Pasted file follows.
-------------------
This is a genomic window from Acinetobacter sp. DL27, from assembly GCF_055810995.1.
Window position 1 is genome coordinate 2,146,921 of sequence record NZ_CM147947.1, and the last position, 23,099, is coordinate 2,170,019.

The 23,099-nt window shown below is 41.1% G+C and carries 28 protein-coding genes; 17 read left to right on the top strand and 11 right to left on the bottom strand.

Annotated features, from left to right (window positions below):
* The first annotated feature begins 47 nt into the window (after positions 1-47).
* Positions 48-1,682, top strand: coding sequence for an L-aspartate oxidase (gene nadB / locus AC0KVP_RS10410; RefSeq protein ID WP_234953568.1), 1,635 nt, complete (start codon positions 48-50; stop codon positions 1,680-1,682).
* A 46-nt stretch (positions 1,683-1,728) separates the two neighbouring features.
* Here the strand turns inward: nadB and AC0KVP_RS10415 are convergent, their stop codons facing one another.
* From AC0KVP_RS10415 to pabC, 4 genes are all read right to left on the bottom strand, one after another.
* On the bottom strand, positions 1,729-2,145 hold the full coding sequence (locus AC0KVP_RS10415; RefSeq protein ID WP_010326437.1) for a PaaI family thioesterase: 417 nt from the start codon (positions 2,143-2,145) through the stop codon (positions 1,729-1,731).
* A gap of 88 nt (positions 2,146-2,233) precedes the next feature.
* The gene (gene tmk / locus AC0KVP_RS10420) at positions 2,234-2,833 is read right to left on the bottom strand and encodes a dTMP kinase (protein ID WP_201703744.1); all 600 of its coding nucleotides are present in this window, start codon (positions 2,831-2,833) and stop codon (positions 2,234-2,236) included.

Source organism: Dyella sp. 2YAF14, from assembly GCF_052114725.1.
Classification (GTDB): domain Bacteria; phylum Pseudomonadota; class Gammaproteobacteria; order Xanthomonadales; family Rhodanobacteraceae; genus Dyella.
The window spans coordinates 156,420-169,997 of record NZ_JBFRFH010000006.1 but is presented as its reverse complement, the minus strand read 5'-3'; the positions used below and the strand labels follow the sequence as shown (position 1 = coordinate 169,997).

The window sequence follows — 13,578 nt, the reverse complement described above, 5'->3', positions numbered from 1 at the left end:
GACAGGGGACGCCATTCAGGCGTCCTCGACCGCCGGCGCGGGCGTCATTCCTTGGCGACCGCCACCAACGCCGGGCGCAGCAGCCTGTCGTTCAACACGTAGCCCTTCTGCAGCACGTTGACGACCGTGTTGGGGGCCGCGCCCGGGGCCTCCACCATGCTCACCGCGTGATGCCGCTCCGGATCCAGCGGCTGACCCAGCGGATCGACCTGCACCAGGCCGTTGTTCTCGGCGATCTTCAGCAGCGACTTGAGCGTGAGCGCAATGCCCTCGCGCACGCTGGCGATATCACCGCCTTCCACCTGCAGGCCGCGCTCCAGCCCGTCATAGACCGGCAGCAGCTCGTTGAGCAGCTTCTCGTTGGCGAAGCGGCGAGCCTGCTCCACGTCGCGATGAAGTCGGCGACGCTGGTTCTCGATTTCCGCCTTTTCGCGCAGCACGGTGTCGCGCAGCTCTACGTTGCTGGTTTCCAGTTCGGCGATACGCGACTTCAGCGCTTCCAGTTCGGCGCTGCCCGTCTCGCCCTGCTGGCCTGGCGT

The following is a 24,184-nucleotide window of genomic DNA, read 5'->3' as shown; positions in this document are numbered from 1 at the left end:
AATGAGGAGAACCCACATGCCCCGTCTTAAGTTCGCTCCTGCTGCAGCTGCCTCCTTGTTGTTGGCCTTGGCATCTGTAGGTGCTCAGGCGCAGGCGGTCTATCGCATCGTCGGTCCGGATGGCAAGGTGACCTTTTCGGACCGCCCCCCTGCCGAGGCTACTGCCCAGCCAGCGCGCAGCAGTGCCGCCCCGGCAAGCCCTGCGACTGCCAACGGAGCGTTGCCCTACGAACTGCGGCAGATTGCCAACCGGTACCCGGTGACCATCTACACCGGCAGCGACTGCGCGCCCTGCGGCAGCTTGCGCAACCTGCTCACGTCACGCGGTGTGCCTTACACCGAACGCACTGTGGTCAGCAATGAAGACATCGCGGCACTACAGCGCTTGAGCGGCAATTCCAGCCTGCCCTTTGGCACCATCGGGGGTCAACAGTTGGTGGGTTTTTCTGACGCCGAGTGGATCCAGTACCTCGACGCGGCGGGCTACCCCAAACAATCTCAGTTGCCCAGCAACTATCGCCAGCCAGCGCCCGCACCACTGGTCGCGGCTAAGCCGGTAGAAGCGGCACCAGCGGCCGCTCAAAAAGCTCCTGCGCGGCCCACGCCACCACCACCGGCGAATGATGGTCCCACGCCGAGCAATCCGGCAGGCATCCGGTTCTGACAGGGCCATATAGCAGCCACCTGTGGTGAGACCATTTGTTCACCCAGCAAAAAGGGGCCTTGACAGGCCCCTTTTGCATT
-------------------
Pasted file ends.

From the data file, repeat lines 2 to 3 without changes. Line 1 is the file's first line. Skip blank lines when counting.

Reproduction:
Window position 1 is genome coordinate 2,146,921 of sequence record NZ_CM147947.1, and the last position, 23,099, is coordinate 2,170,019.

The 23,099-nt window shown below is 41.1% G+C and carries 28 protein-coding genes; 17 read left to right on the top strand and 11 right to left on the bottom strand.